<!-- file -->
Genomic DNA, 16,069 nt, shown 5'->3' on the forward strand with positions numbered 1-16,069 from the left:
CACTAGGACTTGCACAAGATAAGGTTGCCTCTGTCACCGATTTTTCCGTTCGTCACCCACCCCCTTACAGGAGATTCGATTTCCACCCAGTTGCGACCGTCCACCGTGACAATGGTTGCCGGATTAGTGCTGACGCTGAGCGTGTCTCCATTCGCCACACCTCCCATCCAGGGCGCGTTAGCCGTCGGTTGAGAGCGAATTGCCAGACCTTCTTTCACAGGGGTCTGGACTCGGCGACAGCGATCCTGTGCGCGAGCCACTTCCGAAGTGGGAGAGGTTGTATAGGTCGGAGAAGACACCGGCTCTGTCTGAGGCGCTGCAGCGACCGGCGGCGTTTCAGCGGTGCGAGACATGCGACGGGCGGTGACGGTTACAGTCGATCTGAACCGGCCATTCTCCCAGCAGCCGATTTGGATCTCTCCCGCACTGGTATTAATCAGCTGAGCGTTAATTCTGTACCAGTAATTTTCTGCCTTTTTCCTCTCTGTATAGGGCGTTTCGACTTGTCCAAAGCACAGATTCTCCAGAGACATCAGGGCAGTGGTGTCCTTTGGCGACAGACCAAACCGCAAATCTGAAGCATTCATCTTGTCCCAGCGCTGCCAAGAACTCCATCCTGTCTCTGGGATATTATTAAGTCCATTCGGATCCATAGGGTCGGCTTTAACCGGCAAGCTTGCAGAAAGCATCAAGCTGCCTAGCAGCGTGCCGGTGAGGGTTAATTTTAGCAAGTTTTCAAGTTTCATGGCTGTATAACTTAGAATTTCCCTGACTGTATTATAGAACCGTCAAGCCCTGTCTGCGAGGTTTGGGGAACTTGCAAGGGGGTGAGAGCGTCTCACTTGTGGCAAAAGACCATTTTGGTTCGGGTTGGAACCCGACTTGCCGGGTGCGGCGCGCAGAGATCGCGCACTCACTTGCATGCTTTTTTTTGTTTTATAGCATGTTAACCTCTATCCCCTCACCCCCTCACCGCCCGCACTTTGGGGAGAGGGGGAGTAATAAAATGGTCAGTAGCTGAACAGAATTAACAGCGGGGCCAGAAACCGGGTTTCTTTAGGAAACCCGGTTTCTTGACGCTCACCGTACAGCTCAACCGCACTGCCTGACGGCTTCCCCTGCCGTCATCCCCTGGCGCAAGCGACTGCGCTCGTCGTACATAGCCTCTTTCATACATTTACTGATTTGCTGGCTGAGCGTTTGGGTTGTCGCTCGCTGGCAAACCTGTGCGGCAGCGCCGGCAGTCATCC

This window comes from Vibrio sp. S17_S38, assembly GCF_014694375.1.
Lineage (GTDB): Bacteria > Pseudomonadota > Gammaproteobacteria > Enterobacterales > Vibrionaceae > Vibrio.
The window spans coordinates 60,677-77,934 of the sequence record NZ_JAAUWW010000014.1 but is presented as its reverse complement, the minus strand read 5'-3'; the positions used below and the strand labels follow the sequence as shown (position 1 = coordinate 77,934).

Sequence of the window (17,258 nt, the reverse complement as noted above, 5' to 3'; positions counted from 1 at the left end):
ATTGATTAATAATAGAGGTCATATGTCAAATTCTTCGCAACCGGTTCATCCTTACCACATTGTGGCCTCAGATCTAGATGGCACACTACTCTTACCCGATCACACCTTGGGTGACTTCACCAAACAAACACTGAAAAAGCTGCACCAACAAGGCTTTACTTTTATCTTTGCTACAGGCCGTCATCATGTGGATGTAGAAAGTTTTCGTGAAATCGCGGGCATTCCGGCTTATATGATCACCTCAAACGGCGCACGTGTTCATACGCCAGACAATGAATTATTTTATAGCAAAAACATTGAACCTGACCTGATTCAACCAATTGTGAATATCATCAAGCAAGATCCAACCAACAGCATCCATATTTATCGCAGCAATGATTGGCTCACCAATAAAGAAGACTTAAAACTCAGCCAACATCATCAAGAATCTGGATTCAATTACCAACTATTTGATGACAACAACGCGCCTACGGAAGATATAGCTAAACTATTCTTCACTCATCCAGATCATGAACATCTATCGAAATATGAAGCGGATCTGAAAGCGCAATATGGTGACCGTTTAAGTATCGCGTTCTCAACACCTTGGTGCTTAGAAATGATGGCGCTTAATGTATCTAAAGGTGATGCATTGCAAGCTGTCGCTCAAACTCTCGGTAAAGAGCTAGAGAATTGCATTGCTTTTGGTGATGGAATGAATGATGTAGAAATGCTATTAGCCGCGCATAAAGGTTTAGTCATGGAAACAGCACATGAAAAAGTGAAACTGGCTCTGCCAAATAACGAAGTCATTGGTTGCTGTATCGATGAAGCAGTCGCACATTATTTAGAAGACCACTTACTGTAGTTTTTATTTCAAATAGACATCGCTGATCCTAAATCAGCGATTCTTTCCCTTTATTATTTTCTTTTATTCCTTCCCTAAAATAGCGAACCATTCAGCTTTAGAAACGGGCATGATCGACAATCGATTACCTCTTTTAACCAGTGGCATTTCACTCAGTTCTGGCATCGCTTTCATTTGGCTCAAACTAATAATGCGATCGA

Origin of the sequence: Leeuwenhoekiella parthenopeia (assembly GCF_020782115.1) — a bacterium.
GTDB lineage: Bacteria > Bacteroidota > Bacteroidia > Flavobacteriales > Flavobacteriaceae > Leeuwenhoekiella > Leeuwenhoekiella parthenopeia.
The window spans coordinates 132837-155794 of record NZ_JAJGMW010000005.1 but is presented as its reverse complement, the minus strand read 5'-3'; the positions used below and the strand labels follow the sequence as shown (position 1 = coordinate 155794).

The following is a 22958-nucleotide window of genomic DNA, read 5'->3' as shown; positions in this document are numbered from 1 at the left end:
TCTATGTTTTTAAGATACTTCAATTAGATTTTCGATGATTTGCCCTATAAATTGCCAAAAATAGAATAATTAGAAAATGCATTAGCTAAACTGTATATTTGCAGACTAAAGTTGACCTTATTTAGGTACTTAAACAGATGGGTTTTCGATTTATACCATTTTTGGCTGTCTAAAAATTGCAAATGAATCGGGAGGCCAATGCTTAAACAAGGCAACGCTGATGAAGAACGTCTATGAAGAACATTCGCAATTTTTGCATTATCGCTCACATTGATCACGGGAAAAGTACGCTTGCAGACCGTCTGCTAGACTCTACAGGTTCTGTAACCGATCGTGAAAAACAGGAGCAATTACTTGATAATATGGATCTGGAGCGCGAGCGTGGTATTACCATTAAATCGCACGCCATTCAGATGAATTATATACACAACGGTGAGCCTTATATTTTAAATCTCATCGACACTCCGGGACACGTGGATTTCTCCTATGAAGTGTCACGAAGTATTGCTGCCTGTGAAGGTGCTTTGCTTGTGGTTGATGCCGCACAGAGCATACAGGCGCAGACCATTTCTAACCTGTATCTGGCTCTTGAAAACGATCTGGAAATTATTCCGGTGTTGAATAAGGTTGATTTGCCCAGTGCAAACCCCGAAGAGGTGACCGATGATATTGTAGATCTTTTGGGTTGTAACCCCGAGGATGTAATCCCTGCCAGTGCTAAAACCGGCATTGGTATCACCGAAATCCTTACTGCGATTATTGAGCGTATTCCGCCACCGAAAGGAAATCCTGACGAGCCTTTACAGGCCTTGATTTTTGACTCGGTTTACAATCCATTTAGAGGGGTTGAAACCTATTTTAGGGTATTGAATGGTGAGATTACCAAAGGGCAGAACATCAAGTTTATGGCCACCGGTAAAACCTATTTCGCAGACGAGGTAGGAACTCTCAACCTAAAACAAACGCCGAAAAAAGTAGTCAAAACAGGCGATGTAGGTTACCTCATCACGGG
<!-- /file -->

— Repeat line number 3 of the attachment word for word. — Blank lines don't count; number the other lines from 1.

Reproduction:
This window comes from Vibrio sp. S17_S38, assembly GCF_014694375.1.